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How Sincere Is Bio’s National Cohesion Call?

How Sincere Is Bio’s National Cohesion Call?

When it comes to believing, there are two dangerous pitfalls. Dogmatism is the traditional one, where people know what they know so wholeheartedly that they never appreciate complexity and their views never change. We have been fighting this problem for about eight months. A mixture of moral relativism and abstinence from public beliefs is now often the “Paopa” fashion, where the “Paopa” government know (or kind of, sort of think?) what they know so weak-heartedly, and with such skepticism about the knowledge-seeking enterprise, that they never gain a firm grip on their own opinions or bother to wrestle with differing views. (Photo: President Julius Maada Bio)

Rationally minded nationals are still in doubt last week in Makeni how we now have a kind of intellectual and moral emergency in governance, today the only people on the planet who think the right answers to our more than half a century leadership challenge can be effectively addressed by lying that there’s currently no tribalism and regionalism in Sierra Leone are “Paopa demagogues.” The President said in Makeni “ I don’t understand where the current tribalism cry is coming from. As far as am concern in my village there are Temne and in Makeni there are Mendes; so i see no tribalism”. But this was the same President that once said the elections that brought him to power showed sharp divide between the people. And he’s the same President that’s now supporting the idea for a National Cohesion. The question is if there’s no evidence of tribalism or regionalism where the sharp divide came from or why is the President supporting the call for national cohesion? Sadly, with the massive displayed of military personnel and their hardwares and the call for national cohesion by the President in Makeni, every rationally minded national, start to think that there’s something suspect about the concept of moral truth if one is to compare the utterances of the President and the actions of the military on that day. I believe we need to start writing nice pieces about moral relativism in governance (and I think it prevalence was underestimated while addressing the people of Makeni on that day). So there was sense in saying the elections showed a sharp divide in the contraption, there was also sense in calling for a national cohesion, but it was total nonsense in saying there’s nothing like tribalism under the current “Paopa” regime.

There was a time when most “Paopas” Members and supporters appreciated, on a fundamental level, that Sierra Leone is naturally complex. Now, majority of our nationals either think it is so complex that it is impossible to judge anything, but because they are now in governance, “Paopas” are simplifying it by cutting out the complex parts. Moral relativism and abstinence from public beliefs are common results in their current actions.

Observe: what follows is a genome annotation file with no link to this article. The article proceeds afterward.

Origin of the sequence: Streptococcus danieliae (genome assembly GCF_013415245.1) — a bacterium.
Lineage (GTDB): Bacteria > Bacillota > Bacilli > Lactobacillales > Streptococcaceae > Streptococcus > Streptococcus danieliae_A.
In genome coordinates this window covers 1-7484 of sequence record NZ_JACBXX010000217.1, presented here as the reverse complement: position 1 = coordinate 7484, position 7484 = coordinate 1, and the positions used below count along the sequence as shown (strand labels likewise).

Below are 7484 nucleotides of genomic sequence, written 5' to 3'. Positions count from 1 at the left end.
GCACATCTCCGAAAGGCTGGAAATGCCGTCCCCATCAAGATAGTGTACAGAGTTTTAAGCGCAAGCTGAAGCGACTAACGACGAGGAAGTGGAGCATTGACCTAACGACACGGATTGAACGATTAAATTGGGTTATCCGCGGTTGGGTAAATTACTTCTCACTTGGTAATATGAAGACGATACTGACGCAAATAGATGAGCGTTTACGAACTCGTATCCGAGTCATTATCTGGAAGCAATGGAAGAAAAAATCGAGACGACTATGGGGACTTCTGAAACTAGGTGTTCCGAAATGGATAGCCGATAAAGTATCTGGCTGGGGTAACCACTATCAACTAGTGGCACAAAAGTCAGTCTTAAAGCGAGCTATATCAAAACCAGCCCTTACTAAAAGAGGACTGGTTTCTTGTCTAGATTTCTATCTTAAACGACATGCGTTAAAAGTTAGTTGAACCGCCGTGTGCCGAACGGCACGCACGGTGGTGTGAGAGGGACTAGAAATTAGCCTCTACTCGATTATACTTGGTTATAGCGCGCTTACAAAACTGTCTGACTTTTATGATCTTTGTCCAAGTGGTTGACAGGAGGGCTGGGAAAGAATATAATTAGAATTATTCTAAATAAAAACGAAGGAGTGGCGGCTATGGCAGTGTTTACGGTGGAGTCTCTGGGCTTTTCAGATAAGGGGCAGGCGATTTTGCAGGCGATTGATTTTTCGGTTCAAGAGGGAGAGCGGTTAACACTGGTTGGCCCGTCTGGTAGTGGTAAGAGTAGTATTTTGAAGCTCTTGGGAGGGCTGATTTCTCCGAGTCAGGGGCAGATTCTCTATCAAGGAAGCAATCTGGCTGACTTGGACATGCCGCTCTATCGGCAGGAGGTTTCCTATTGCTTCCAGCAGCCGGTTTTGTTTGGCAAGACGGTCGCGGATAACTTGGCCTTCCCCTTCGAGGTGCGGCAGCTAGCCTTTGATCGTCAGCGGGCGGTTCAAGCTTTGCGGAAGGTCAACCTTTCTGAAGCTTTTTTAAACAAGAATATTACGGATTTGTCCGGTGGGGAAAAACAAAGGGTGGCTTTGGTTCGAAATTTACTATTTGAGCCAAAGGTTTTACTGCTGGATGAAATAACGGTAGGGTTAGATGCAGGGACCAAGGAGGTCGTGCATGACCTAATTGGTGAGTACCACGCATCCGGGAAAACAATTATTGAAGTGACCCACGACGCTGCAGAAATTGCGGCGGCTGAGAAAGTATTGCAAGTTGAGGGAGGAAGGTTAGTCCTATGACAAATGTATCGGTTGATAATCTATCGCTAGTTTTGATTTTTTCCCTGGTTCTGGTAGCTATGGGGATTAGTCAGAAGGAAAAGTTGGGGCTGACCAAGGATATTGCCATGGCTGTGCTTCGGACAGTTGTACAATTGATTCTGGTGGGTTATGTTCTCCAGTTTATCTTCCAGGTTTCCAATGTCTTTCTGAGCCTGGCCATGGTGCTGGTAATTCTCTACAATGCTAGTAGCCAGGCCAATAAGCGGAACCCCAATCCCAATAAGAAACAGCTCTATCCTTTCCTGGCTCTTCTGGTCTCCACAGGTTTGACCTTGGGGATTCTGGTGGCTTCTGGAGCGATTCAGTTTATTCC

These results are strengthened by the political world “Paopa” is currently creating in Sierra Leone. Nationals are conscious of how past regimes have proven intolerant and unable to appreciate all the basic ways in which the differences between us do not justify differing political or moral treatment. Segregation, oppression and tyranny—that’s one version of History the “Paopa” condemned when in opposition. Now in governance, “Paopa” response to it current segregation against the north is: stop believing tribalism is existing under the “Paopa” regime in the first place or stop thinking that your beliefs of “Paopa” regime exhibiting massive oppressive tactics against northerners and western area nationals that failed to support them in the past elections can somehow be worse. It is not that “Paopa” do not have moral or political opinions, just that they have a problem with the idea of defending them when they are in the north, or even fearing whether the people were treating them seriously.

The difficulty with this attitude is that progress requires thinking about debatable things, which requires thinking thought can get us somewhere. That is how we agreed (in another version of History in the Truth and Reconciliation Commission) that segregation is wrong, that it would be nice if national resources and opportunities are evenly distributed within the contraption. It was through pioneers who fought for the right beliefs, who believed in believing, but also in earnestly engaging with differing views.

The “Know-Nothing about governance” nativist political “Paopa” movement, sparked by popular fears that the South and Eastern regions of Sierra Leone was being nationally overwhelmed by Northern and Western region in terms of social positions of trust, got its label because it was so dogmatic. Its followers knew nothing because they thought they knew everything, and thought so despite their initial true ignorance of the civil service sector in Sierra Leone. Now when they are in governance, too many of them take refuge in claiming to know nothing about morality or other complex things that are currently threatening our national cohesion.

By now we all understand that Sierra Leone is in the grip of political tribalism and regionalism. Openly, Bio is lamenting and condemning this phenomenon even as his government voraciously engages in it. But by fixating on the symptoms, we remain blind to the root causes. Sierra Leone is being ravaged by predictable, destructive political dynamics that follow from the combination of state sponsored oppressive tactics in wolf clothing democracy.

By Mahmud Tim Kargbo

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